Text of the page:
One common question home sellers ask is, “what should I do to get my home ready to sell?” This is a loaded question because the answer depends on their timeline, their budget, and the current market (sellers, neutral, or buyers). The answer for you will also depend on these factors.
No matter how much money you have allocated to get your home ready to sell, it’s your timeline sets the stage for what you are able to accomplish. If you need to sell quickly, forget the major upgrades and try to accomplish as many deferred maintenance items as possible, while considering what refresh items will provide the most benefit. Your real estate broker and their team will be able to help you create a punch list and prioritize the items based on your situation.
There are three areas to focus on when it comes to pre-listing home prep:
1. Major upgrades
What they include:
Major upgrades include large projects such as a kitchen remodel, renovating a master bedroom/bathroom, or adding a backyard patio.
Who should do them:
Typically, these work best for those with a hefty budget and lots of time on their side before looking to list.
Best time to do:
A great time to do any major upgrade is right after you buy the home, especially if you know you might sell it within the next 5-10 years. Who better to enjoy the upgrades than you! If you are going to end up footing 1/2 the bill you might as well get some enjoyment from it!
These types of projects will give you about a 50% return on investment. While it will make your home more appealing and raise the list price, you may end up a little disappointed at closing.
2. Deferred Maintenance
What it includes:
Think smaller when it comes to deferred maintenance. Instead of the “oohs and ahs” that major upgrades provide, these are the little items that show buyers you’ve tenderly cared for your home — leaving buyers questioning less about the condition of your home. (more…)
By LYH broker Rhyan Diller
Being a homeowner, whether new or seasoned, comes with its responsibilities! These are some of our recommendations to make sure your home and investment stays in tip-top shape.
Service Your HVAC
It is typically recommended to have an HVAC (heating, ventilation, and air conditioning) contractor clean and service both systems annually. This will help ensure the longevity and efficiency of your HVAC system. Scheduling this in the fall before you find your heat isn’t working (or in the spring before you find the a/c isn’t kicking in) will save some discomfort (and possibly some cash).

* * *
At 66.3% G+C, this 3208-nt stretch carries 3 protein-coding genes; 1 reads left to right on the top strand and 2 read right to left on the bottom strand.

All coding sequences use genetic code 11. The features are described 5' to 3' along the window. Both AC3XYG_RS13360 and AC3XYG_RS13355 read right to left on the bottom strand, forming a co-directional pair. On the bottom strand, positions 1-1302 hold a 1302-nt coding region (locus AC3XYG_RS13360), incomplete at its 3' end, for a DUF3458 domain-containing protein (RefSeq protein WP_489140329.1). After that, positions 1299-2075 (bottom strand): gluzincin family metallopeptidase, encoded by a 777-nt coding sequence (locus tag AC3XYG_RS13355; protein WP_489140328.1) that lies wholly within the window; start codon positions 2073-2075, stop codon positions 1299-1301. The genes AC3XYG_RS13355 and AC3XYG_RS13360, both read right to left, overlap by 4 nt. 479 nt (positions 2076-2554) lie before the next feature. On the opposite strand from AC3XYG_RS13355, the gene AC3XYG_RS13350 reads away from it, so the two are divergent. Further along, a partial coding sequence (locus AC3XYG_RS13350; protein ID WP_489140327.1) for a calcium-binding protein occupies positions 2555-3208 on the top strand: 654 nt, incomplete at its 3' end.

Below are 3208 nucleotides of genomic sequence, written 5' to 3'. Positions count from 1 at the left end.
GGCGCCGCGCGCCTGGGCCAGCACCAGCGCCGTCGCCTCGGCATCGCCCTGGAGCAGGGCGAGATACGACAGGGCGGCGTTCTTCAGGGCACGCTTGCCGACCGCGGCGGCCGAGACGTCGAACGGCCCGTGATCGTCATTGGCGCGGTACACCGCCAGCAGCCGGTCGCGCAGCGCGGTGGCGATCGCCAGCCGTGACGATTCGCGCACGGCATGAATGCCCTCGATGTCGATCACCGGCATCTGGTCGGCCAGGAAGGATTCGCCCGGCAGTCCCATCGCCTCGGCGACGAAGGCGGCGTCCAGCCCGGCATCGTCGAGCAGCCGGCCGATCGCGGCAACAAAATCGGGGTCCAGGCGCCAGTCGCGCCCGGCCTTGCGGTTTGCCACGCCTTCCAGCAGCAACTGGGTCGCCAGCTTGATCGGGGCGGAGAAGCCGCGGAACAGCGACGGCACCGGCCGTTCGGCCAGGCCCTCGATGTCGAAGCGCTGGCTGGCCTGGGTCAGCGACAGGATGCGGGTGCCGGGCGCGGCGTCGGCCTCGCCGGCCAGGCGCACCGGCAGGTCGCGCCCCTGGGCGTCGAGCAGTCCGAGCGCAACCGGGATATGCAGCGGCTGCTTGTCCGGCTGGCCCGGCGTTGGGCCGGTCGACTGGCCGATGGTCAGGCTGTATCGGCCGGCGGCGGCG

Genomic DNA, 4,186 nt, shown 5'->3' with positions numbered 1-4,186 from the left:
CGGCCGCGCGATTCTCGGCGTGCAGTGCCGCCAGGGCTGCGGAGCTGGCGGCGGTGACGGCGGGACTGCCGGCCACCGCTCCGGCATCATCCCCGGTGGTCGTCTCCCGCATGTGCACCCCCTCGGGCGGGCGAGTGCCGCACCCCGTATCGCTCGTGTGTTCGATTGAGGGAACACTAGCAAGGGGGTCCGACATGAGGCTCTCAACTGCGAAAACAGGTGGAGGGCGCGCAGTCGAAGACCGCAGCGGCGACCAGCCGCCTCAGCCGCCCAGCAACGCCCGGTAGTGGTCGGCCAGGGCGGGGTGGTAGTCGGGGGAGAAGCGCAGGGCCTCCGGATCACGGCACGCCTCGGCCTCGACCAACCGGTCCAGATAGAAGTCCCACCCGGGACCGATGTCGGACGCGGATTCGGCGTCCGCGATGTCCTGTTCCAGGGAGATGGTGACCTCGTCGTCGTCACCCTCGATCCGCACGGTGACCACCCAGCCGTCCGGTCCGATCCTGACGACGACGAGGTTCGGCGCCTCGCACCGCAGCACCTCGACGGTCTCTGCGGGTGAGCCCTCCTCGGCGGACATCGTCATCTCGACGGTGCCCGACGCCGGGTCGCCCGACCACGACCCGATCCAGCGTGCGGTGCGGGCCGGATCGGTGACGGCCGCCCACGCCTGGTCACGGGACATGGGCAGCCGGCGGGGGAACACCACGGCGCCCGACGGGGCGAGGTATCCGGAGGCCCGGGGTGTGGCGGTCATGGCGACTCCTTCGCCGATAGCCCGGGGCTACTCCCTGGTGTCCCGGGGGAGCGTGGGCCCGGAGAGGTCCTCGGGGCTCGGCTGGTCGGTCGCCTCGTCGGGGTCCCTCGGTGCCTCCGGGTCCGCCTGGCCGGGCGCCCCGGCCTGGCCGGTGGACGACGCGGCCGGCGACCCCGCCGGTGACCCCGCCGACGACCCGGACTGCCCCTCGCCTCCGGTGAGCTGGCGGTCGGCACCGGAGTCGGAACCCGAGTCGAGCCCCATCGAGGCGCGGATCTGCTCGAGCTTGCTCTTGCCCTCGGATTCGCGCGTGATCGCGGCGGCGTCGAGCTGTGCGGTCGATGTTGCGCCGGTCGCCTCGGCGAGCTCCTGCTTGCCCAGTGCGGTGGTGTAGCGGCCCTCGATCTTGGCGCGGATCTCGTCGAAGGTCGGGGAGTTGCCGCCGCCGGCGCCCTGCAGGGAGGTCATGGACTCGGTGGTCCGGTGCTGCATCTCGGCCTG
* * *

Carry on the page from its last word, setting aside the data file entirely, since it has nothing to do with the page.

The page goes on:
Winterize Your Sprinklers
If you own a home in Colorado and have a sprinkler system, you need to get it winterized! If your sprinkler system does not get winterized, you run the risk that water will freeze in the irrigation valves, pipes, and sprinkler heads, which could lead to a hefty repair bill. In Colorado, it’s best to winterize your system a few weeks before the first freeze/snow is expected. It is typically easiest to hire a professional landscaper to winterize your system if you are not familiar with how to do so.
Clean Your Gutters
If your gutters are clogged, water will not be able to properly divert from your home, which can lead to a number of issues. It is typically recommended to clean your gutters twice per year, once in the late spring and once in the early fall. However, if you have lots of trees and foliage, you may need to clean them more often. Gutter guards can be installed to prevent gutters from clogging in the first place, which will reduce your maintenance costs and clean-up time.
Check Your Downspouts
While you’re cleaning your gutters, check in on your downspouts. They play an important role in protecting your foundation by diverting water from your home. Make sure that your downspouts are diverting the water at least three feet away from the home. If your downspouts are pouring out directly on the side of your home, purchase some downspout extensions from your local hardware store.
Change Your Furnace Filter
A good rule of thumb is to change the filter in your furnace at least every three months or whenever the filter is visibly dirty. If you have household pets who shed a lot or have had poor air quality due to wildfires, you may need to do this more often!
Check Your Smoke Alarm and Carbon Monoxide Detectors
Test to make sure all smoke alarms and carbon monoxide detectors are in good working order, with fresh batteries, at least quarterly! Colorado law states that homes must have a carbon monoxide detector on each level of a home and within 15 feet of an entrance to each bedroom. Smoke detectors are required in every bedroom, outside each sleeping area, and on every level of the home including the basement.